At least one third of the children living in the U.S. are expected to live in a blended family before the age of 18, and that number is growing. With this in mind, estate planning for blended families faces a set of unique challenges, and makes working with an estate planning attorney all the more critical.
Some of the tips and facts you may not be aware of when it comes to creating a will or planning an estate if you are a parent with stepchildren:
1. A stepchild has no inheritance rights unless they were legally adopted by the deceased. Many of the laws governing estates specifically refer to the ‘issue’ of the deceased, meaning natural children or children legally adopted by the deceased.
2. Updating estate planning documents when entering into a second marriage is critical. Any significant life change should trigger a review of estate planning documents, particularly in the case of divorce, marriage, birth or adoption of children.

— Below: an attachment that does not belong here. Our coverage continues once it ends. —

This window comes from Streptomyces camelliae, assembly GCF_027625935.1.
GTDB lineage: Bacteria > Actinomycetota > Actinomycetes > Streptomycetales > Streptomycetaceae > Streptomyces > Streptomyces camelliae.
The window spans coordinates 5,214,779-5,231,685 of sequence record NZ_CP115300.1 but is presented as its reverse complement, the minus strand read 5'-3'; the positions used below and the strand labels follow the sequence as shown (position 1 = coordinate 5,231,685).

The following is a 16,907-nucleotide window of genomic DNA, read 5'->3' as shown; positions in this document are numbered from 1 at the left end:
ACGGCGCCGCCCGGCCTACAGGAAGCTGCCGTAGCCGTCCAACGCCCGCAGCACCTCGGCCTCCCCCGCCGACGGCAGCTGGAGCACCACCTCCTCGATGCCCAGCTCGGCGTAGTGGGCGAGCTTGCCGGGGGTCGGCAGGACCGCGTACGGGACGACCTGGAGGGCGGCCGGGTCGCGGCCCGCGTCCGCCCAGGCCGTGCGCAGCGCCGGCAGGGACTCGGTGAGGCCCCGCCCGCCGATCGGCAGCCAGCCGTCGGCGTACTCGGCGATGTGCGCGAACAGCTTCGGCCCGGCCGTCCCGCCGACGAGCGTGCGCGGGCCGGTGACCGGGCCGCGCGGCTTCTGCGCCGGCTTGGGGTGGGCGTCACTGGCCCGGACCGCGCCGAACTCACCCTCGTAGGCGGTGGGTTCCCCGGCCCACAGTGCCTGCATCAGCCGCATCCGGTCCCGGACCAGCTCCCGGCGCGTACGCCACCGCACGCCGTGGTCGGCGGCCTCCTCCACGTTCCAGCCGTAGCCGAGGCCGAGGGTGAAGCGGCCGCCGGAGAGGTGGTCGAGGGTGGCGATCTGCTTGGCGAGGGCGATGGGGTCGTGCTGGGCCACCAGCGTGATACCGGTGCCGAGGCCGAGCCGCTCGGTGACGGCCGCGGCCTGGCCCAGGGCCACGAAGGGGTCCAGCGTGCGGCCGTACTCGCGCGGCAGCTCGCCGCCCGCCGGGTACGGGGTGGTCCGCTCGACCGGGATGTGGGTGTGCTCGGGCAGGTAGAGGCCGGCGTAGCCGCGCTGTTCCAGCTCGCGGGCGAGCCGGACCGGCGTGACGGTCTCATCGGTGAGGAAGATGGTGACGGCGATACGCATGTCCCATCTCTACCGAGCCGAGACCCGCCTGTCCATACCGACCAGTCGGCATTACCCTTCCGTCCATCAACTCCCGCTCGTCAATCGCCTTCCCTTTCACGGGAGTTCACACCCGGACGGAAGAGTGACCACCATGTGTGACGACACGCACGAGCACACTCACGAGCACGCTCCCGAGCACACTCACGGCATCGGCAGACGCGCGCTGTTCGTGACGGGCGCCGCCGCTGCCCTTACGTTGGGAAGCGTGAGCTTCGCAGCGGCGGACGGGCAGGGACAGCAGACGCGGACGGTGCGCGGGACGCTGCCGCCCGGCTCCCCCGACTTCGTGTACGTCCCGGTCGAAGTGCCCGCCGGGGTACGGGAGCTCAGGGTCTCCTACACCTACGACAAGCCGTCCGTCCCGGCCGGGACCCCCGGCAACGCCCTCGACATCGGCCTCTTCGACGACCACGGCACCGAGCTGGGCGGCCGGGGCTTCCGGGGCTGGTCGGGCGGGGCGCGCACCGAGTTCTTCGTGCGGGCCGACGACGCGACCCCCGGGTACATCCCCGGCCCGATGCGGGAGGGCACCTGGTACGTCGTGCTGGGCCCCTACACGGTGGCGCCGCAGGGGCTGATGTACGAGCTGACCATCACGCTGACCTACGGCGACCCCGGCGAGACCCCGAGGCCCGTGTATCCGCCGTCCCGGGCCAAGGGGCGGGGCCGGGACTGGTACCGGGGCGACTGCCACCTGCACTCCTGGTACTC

3. Should a will simply divide the estate of the deceased amongst children, without more specifics, stepchildren could be inadvertently omitted. Creating a will can be more complex when there is a stepfamily involved, therefore, forms and DIY estate planning “kits” should be avoided. Speaking of which…
4. Some of the “do-it-yourself” will kits do not take stepchildren into account when preparing the will forms.
Blended families should take special care when preparing estate planning documents, as they face challenges in ensuring their estates are distributed according to their wishes. Working with an estate planning attorney ensures that your estate plan reflects your family’s needs and goals.
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